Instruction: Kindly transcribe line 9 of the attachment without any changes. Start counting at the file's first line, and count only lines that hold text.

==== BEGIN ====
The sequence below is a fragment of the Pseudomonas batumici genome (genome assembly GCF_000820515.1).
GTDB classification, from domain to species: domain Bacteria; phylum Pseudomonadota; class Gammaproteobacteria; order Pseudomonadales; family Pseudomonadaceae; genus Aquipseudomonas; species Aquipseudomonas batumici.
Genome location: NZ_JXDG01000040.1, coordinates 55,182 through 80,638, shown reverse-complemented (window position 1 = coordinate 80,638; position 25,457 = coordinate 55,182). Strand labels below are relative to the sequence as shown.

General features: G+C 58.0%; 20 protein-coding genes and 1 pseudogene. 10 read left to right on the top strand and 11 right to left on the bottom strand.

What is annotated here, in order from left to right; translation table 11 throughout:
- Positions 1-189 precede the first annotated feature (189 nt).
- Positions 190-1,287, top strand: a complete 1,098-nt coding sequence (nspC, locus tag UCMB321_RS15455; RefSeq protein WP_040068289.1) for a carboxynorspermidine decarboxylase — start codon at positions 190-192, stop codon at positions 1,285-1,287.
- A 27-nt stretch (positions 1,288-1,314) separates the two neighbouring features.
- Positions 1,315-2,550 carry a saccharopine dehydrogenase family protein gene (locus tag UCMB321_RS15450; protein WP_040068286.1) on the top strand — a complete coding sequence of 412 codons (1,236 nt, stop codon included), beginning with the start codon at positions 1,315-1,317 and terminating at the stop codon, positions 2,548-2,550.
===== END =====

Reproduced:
- Positions 1,315-2,550 carry a saccharopine dehydrogenase family protein gene (locus tag UCMB321_RS15450; protein WP_040068286.1) on the top strand — a complete coding sequence of 412 codons (1,236 nt, stop codon included), beginning with the start codon at positions 1,315-1,317 and terminating at the stop codon, positions 2,548-2,550.